It was then too late, and overcome by
the heat and smoke seven of these he
roic sisters gave up their lives. Escape
was cut off, and they were not able
to reach windows from which to Jump
und takes their chances In a leap for
life. On every lloor their dead bodies
were found, some burned terribly, and
others suocated to death and kneeling
In the attitude of prayer. Those who
escaped are being well cared for at the
hotels and private residences of the
villagers, the doors of which were
thrown open to them In their distress.
So far as known none of the scholars,
who did not iro to their homes for the
Christmas and New Year's vacation,
are missing, and It Is believed that the
seven names given about comprise the
total fatalities. This village Is about
twenty miles north of Quebec City, and
rests on the eastern shore of Lake St.
M'KINLEY SALT TRAIN.
One Hundred and Sixty Loaded Cars
Silver Springs, N. Y., Jan. 6. One
hundred and sixty cars loaded with
5,450,000 pounds of salt left here today,
consigned to New England firms. The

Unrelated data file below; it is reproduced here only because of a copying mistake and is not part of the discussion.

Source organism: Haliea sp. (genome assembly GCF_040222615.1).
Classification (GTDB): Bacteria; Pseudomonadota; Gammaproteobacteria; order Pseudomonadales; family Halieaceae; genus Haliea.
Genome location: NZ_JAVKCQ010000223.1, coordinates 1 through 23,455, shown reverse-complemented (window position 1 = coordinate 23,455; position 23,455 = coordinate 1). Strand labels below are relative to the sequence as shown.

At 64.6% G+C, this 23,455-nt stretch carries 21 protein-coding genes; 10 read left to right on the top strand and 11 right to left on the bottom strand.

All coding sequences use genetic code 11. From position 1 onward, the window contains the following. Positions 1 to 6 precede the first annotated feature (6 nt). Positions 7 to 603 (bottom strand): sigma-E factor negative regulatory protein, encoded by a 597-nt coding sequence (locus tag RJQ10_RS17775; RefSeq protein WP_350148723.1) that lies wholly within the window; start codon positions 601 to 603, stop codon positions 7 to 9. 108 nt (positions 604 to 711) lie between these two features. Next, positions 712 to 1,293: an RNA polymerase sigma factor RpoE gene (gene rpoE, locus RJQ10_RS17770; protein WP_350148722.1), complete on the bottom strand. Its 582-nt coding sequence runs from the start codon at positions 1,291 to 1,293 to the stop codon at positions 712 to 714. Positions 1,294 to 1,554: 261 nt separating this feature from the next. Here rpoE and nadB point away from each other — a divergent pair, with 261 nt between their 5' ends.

train was the Worcester salt special,
bearing a consignment of orders to
New England which had been given
contingent upon President McKlnley's
election. The vast shipment made up
the finest freight train ever put to
gether. The cars were handsomely
decorated with vnrl-colored banners.
The shipment contains 14,22 barrels
packed with salt in bags and bulk,
and 10,771 sacks not in barrels. If the
barrels in the trains were placed
standing one on top of the other the
most elevated barrel would be over six
Jealous .linn's Crime.
IIudFon, N. Y Jan. !. In a lit of Jealoii
rage Charles Acker this morning stabbed
Jennie Uallenbeek, a servant In the family
of ex-Supervisor Samuel Meyers, at Eiwt
Taghkanle, In the neck, und she died
shortly afterward. Acker was brought
to this city this afternoon ami lodged In
London, Jan. C The Dally Chronlelo
tomorrow will publish a dispatch from its
Paris correspondent saying that the arch
bishop of Paris has received a private tel
egram from Rome stating that the condi
tion of the Pope Is sulllclPiit to Inspire
Tliu Dolphin on Cminl.
Jacksonville, Flu., Jan. fi. The United
States dispatch boat Dolphin arrived In
tit. John's Bar this morning und came up
the ilver to Jacksonville. The Dolphin is
the llrst of a number of vessels detailel
to watch Ulibusterlng to arrive.
Two Persons Cremated.
Pickens, S. C, Jan. 6,Ttiu residence of
Wllllum L. O. Jones, IKs miles north of
Pickens, with, the entire contents, were